World-leading food and beverage giant Nestlé on Tuesday launched NESQINO – a series of healthy drinks made from 100 percent natural ingredients to tap into the health-food market and attract health-conscious consumers. The product has been developed by Nestlé Dairy Research & Development in less than 18 months, emphasizing healthy and balanced ingredients and aiming to differentiate itself from diet meal replacements. Its target consumers are aged 25-35 and interested in healthy lifestyles. Chinese consumers have shown a rising interest in health and well-being since the emergence of the COVID-19 epidemic, said Jason Yu, general manager of Kantar Worldpanel China. This offers more market potential for products related to health and well-being, he said. Rashid Qureshi, chairman and CEO of Nestlé China, said: “Chinese consumers have rigorous requirements for their health, and they are increasingly looking for solutions for their individual health needs. In response, Nestlé has brought together its global R&D resources and creative nutritionists to develop NESQINO, a smart and simple solution for making personalized healthy and tasty drinks.”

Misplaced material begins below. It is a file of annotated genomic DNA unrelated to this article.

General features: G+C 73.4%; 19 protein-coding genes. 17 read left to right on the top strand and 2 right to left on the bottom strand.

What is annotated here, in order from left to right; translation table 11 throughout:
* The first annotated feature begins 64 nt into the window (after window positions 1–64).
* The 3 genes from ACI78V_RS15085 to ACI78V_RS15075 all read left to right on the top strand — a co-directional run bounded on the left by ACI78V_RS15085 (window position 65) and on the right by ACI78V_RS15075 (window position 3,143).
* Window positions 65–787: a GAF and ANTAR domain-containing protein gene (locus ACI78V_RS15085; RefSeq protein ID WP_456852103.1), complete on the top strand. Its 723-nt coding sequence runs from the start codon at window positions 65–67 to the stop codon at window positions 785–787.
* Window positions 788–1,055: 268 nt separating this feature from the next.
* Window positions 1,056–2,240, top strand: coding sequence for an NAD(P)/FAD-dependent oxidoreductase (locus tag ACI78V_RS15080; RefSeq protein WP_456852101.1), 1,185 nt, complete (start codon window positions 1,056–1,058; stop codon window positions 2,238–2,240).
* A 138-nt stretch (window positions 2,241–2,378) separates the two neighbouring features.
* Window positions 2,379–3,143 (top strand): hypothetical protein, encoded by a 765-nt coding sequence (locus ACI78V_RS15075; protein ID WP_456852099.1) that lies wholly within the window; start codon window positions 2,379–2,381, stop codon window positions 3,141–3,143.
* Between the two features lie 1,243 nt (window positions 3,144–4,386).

Credit Suisse achieved a key milestone for its Chinese activities. The Swiss bank won regulatory approval to take a majority stake in Founders Securities, a joint venture it maintains in China, it said in a statement in Friday. Credit Suisse is the latest bank to rush in following the lifting of restrictions. “Credit Suisse will work closely with Founder Securities to make the necessary arrangements to complete the planned capital injection and related procedures,” the bank said. With the move, Credit Suisse’s holding will increase to 51 percent, from one-third currently. Last year, Chinese authorities said it will remove foreign ownership limits for securities, insurance, and fund management companies next year – one year earlier than planned. For Credit Suisse, this means developing onshore capabilities, the bank said. “We intend to continue to invest in this important market to bring our integrated capabilities and our comprehensive range of financial products and services to both domestic and international clients in China,” Asia head Helman Sitohang said.